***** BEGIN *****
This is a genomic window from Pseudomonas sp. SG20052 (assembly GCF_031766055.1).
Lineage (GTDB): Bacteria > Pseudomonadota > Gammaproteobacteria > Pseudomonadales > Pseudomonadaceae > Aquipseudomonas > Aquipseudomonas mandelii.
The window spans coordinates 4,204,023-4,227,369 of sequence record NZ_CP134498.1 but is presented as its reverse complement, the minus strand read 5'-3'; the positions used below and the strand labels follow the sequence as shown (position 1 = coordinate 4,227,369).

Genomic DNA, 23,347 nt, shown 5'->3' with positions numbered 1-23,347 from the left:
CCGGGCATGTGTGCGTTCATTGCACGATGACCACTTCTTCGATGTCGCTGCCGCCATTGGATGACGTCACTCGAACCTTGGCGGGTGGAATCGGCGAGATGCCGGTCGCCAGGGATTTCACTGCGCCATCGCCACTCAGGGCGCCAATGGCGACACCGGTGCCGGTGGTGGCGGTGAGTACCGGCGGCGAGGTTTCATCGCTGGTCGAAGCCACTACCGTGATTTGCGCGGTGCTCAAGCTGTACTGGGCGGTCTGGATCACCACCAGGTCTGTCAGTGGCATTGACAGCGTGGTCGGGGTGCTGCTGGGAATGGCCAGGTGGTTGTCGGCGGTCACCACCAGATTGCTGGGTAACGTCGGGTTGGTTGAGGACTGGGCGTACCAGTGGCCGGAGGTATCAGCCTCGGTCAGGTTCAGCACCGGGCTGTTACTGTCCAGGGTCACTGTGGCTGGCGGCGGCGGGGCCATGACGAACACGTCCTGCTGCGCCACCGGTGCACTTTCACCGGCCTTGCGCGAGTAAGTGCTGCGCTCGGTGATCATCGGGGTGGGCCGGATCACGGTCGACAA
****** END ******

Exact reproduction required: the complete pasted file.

This is a genomic window from Pseudomonas sp. SG20052 (assembly GCF_031766055.1).
Lineage (GTDB): Bacteria > Pseudomonadota > Gammaproteobacteria > Pseudomonadales > Pseudomonadaceae > Aquipseudomonas > Aquipseudomonas mandelii.
The window spans coordinates 4,204,023-4,227,369 of sequence record NZ_CP134498.1 but is presented as its reverse complement, the minus strand read 5'-3'; the positions used below and the strand labels follow the sequence as shown (position 1 = coordinate 4,227,369).

Genomic DNA, 23,347 nt, shown 5'->3' with positions numbered 1-23,347 from the left:
CCGGGCATGTGTGCGTTCATTGCACGATGACCACTTCTTCGATGTCGCTGCCGCCATTGGATGACGTCACTCGAACCTTGGCGGGTGGAATCGGCGAGATGCCGGTCGCCAGGGATTTCACTGCGCCATCGCCACTCAGGGCGCCAATGGCGACACCGGTGCCGGTGGTGGCGGTGAGTACCGGCGGCGAGGTTTCATCGCTGGTCGAAGCCACTACCGTGATTTGCGCGGTGCTCAAGCTGTACTGGGCGGTCTGGATCACCACCAGGTCTGTCAGTGGCATTGACAGCGTGGTCGGGGTGCTGCTGGGAATGGCCAGGTGGTTGTCGGCGGTCACCACCAGATTGCTGGGTAACGTCGGGTTGGTTGAGGACTGGGCGTACCAGTGGCCGGAGGTATCAGCCTCGGTCAGGTTCAGCACCGGGCTGTTACTGTCCAGGGTCACTGTGGCTGGCGGCGGCGGGGCCATGACGAACACGTCCTGCTGCGCCACCGGTGCACTTTCACCGGCCTTGCGCGAGTAAGTGCTGCGCTCGGTGATCATCGGGGTGGGCCGGATCACGGTCGACAA